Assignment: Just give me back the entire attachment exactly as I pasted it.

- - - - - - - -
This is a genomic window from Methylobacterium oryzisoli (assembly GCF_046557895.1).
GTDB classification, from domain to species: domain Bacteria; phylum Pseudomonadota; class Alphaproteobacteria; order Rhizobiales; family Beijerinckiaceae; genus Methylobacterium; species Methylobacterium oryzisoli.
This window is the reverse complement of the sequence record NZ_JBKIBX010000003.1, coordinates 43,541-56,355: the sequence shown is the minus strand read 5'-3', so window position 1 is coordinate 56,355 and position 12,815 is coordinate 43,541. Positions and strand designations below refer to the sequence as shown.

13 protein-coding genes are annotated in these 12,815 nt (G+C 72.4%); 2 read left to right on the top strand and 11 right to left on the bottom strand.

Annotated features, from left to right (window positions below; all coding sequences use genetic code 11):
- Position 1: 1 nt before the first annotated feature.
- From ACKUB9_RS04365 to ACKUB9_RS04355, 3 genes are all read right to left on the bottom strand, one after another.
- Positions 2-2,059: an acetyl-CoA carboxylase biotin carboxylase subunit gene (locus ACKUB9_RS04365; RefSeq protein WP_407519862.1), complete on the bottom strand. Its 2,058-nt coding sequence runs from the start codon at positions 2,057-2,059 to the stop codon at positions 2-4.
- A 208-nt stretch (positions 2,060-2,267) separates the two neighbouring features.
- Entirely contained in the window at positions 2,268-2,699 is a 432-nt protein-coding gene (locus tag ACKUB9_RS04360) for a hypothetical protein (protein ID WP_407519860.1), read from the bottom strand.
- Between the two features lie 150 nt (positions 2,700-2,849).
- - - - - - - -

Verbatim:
This is a genomic window from Methylobacterium oryzisoli (assembly GCF_046557895.1).
GTDB classification, from domain to species: domain Bacteria; phylum Pseudomonadota; class Alphaproteobacteria; order Rhizobiales; family Beijerinckiaceae; genus Methylobacterium; species Methylobacterium oryzisoli.
This window is the reverse complement of the sequence record NZ_JBKIBX010000003.1, coordinates 43,541-56,355: the sequence shown is the minus strand read 5'-3', so window position 1 is coordinate 56,355 and position 12,815 is coordinate 43,541. Positions and strand designations below refer to the sequence as shown.

13 protein-coding genes are annotated in these 12,815 nt (G+C 72.4%); 2 read left to right on the top strand and 11 right to left on the bottom strand.

Annotated features, from left to right (window positions below; all coding sequences use genetic code 11):
- Position 1: 1 nt before the first annotated feature.
- From ACKUB9_RS04365 to ACKUB9_RS04355, 3 genes are all read right to left on the bottom strand, one after another.
- Positions 2-2,059: an acetyl-CoA carboxylase biotin carboxylase subunit gene (locus ACKUB9_RS04365; RefSeq protein WP_407519862.1), complete on the bottom strand. Its 2,058-nt coding sequence runs from the start codon at positions 2,057-2,059 to the stop codon at positions 2-4.
- A 208-nt stretch (positions 2,060-2,267) separates the two neighbouring features.
- Entirely contained in the window at positions 2,268-2,699 is a 432-nt protein-coding gene (locus tag ACKUB9_RS04360) for a hypothetical protein (protein ID WP_407519860.1), read from the bottom strand.
- Between the two features lie 150 nt (positions 2,700-2,849).